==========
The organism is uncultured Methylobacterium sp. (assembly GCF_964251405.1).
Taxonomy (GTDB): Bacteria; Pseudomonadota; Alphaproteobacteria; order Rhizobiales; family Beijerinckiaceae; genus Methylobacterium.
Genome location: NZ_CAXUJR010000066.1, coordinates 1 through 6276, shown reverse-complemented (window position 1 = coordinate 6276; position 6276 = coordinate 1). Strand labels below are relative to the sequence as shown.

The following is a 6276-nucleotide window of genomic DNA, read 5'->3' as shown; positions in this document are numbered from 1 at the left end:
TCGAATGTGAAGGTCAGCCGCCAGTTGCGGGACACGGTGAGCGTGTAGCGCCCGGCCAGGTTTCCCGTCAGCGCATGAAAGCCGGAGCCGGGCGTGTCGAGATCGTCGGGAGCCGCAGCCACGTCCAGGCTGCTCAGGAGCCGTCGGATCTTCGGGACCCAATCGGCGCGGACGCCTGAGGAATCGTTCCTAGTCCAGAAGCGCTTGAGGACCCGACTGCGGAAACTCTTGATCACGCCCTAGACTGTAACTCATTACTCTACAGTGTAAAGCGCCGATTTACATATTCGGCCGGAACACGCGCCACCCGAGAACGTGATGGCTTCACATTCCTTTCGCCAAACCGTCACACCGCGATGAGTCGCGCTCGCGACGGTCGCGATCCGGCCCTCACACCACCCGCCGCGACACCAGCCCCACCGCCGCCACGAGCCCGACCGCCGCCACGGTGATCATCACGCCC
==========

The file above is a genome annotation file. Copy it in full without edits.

The organism is uncultured Methylobacterium sp. (assembly GCF_964251405.1).
Taxonomy (GTDB): Bacteria; Pseudomonadota; Alphaproteobacteria; order Rhizobiales; family Beijerinckiaceae; genus Methylobacterium.
Genome location: NZ_CAXUJR010000066.1, coordinates 1 through 6276, shown reverse-complemented (window position 1 = coordinate 6276; position 6276 = coordinate 1). Strand labels below are relative to the sequence as shown.

The following is a 6276-nucleotide window of genomic DNA, read 5'->3' as shown; positions in this document are numbered from 1 at the left end:
TCGAATGTGAAGGTCAGCCGCCAGTTGCGGGACACGGTGAGCGTGTAGCGCCCGGCCAGGTTTCCCGTCAGCGCATGAAAGCCGGAGCCGGGCGTGTCGAGATCGTCGGGAGCCGCAGCCACGTCCAGGCTGCTCAGGAGCCGTCGGATCTTCGGGACCCAATCGGCGCGGACGCCTGAGGAATCGTTCCTAGTCCAGAAGCGCTTGAGGACCCGACTGCGGAAACTCTTGATCACGCCCTAGACTGTAACTCATTACTCTACAGTGTAAAGCGCCGATTTACATATTCGGCCGGAACACGCGCCACCCGAGAACGTGATGGCTTCACATTCCTTTCGCCAAACCGTCACACCGCGATGAGTCGCGCTCGCGACGGTCGCGATCCGGCCCTCACACCACCCGCCGCGACACCAGCCCCACCGCCGCCACGAGCCCGACCGCCGCCACGGTGATCATCACGCCC